Student Qualifies to Semifinals in National Merit Scholarship


Neda Morrow

Senior Andre Samaraweera holds his semifinalist certificate for the National Merit Scholarship.

Andrew Velarde, Managing Editor of Videography and Photography

On September 9, senior Andre Samaraweera  qualified as a semifinalist for the National Merit Scholarship. In the spring, Samaraweera will find out if he has qualified for the finalist position.

Seeing my score [on the PSAT] was by far the most exciting because it felt gratifying to see all my hard work pay off,” Sameraweera said. “I was happy that I could qualify to get a scholarship because of my academic scores.”

The National Merit Scholarship is a scholarship awarded to those who do well on the Preliminary SAT or the National Merit Scholarship Qualifying Test (PSAT/NMSQT). The National Merit Scholarship Corporation will grant  around 7,600 students the scholarship after an intense filtering of about 1.6 million entries.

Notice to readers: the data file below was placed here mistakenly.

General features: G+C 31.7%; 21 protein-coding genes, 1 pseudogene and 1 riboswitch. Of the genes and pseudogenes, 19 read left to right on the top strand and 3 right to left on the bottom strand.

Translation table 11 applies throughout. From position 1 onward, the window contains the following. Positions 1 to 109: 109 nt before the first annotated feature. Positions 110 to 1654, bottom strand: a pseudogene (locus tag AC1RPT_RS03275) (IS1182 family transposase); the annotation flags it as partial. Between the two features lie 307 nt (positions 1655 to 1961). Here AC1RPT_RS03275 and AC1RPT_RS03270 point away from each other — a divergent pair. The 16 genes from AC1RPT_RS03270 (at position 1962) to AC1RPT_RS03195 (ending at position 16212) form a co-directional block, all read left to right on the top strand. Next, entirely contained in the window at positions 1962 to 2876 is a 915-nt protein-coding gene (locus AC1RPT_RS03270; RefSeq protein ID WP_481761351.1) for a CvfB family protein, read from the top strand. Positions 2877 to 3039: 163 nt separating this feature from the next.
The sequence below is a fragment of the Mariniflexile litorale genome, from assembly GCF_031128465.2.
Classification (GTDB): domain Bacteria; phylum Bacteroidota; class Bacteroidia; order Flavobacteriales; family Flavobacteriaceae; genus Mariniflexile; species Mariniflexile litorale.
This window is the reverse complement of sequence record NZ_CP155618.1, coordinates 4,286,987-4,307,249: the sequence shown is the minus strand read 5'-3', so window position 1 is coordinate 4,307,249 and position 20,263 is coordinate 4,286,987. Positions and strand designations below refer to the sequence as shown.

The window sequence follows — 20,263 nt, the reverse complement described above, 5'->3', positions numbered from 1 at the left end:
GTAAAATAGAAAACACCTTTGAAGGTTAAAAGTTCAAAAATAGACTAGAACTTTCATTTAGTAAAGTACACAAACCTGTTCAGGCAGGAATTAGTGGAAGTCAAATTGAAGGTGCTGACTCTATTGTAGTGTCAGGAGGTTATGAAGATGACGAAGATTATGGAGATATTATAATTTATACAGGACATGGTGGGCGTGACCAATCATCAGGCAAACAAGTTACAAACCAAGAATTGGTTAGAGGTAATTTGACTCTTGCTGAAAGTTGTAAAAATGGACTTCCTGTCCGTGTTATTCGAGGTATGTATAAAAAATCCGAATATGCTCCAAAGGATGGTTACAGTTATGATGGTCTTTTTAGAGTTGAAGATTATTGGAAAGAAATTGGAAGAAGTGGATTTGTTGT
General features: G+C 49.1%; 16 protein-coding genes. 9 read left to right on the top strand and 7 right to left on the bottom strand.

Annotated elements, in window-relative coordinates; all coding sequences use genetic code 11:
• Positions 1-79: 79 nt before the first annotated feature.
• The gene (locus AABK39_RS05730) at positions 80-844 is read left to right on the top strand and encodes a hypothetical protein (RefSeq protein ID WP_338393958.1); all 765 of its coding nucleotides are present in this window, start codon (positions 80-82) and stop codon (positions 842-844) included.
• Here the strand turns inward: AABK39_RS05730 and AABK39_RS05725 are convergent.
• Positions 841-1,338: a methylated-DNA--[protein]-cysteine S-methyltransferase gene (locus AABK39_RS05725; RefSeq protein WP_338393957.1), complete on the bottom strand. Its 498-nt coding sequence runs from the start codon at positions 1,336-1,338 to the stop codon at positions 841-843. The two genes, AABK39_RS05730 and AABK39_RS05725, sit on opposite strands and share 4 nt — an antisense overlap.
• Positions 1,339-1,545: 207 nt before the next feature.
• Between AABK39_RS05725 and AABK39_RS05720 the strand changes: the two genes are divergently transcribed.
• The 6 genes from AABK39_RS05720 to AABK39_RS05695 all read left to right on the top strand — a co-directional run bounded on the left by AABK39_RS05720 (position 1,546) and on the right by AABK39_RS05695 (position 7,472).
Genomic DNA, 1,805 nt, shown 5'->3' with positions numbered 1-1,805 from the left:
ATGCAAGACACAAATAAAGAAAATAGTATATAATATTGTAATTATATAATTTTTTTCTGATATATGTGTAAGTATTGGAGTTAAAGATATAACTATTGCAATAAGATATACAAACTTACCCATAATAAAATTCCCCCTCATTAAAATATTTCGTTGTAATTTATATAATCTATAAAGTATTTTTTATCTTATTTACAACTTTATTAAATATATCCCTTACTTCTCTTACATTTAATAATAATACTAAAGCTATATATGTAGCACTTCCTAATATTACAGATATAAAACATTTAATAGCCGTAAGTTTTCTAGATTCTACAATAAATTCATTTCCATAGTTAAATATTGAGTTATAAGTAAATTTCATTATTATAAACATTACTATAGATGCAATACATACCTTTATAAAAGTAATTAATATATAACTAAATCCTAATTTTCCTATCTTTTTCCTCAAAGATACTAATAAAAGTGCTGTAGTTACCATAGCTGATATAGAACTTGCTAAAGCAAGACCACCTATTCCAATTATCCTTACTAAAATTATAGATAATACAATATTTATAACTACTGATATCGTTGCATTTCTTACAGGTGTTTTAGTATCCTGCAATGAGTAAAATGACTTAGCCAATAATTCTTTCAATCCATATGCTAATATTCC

“The most difficult part of the PSAT was actually having to study,” Samaraweera said. “I had to force myself to actually study, because I knew if I didn’t I wouldn’t do well and would probably not make as high of a score as I had.”

Samaraweera took the PSAT his junior year and got a 1450/1520 and missed three questions in English and made a perfect score on the math portion. As a semifinalist he has already passed multiple stages in the selection process and now competes with only around 16,000 students for scholarships.

“So far it hasn’t helped me, but if I become a finalist I get a small scholarship and the main aspect is that [getting there at all] it comes with prestige,” Samaraweera said. ”It was exciting [because] I’ve never really won anything of this caliber before, so I felt proud and accomplished.”

The first scholarship opportunities are single-payment scholarships worth $2,500; the second scholarship is a corporate-sponsored scholarship which is for finalists with career plans the sponsor wishes to encourage. Finally there is the college-sponsored scholarship which is where officials of each sponsor college select winners of their awards from finalists who have been accepted for admission.

“It’s just a PSAT, the real SAT has a lot more impact on my future,” Samaraweera said. “It’s not hard to know everything for the PSAT, the difficulty lies in applying everything perfectly.”